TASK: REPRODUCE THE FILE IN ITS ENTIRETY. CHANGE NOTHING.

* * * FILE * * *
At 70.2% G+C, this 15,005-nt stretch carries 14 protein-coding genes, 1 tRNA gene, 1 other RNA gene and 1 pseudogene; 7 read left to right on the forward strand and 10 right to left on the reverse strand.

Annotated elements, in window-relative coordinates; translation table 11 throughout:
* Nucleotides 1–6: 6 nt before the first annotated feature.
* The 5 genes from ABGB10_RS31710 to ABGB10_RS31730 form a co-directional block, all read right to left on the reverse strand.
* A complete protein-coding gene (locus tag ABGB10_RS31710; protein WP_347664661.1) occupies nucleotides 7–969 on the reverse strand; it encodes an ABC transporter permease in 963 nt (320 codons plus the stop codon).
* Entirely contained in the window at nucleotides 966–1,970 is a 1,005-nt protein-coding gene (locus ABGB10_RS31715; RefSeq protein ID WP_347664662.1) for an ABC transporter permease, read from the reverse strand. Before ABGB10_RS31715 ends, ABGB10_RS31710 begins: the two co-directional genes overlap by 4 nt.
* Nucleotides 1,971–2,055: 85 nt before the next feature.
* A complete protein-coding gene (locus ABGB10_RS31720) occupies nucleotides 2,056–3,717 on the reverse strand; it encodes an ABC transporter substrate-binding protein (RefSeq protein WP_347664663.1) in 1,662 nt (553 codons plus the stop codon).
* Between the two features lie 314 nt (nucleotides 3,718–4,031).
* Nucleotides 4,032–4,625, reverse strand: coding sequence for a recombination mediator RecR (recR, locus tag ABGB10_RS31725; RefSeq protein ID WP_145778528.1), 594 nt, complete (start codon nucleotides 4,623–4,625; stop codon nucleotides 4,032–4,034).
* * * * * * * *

At 70.2% G+C, this 15,005-nt stretch carries 14 protein-coding genes, 1 tRNA gene, 1 other RNA gene and 1 pseudogene; 7 read left to right on the forward strand and 10 right to left on the reverse strand.

Annotated elements, in window-relative coordinates; translation table 11 throughout:
* Nucleotides 1–6: 6 nt before the first annotated feature.
* The 5 genes from ABGB10_RS31710 to ABGB10_RS31730 form a co-directional block, all read right to left on the reverse strand.
* A complete protein-coding gene (locus tag ABGB10_RS31710; protein WP_347664661.1) occupies nucleotides 7–969 on the reverse strand; it encodes an ABC transporter permease in 963 nt (320 codons plus the stop codon).
* Entirely contained in the window at nucleotides 966–1,970 is a 1,005-nt protein-coding gene (locus ABGB10_RS31715; RefSeq protein ID WP_347664662.1) for an ABC transporter permease, read from the reverse strand. Before ABGB10_RS31715 ends, ABGB10_RS31710 begins: the two co-directional genes overlap by 4 nt.
* Nucleotides 1,971–2,055: 85 nt before the next feature.
* A complete protein-coding gene (locus ABGB10_RS31720) occupies nucleotides 2,056–3,717 on the reverse strand; it encodes an ABC transporter substrate-binding protein (RefSeq protein WP_347664663.1) in 1,662 nt (553 codons plus the stop codon).
* Between the two features lie 314 nt (nucleotides 3,718–4,031).
* Nucleotides 4,032–4,625, reverse strand: coding sequence for a recombination mediator RecR (recR, locus tag ABGB10_RS31725; RefSeq protein ID WP_145778528.1), 594 nt, complete (start codon nucleotides 4,623–4,625; stop codon nucleotides 4,032–4,034).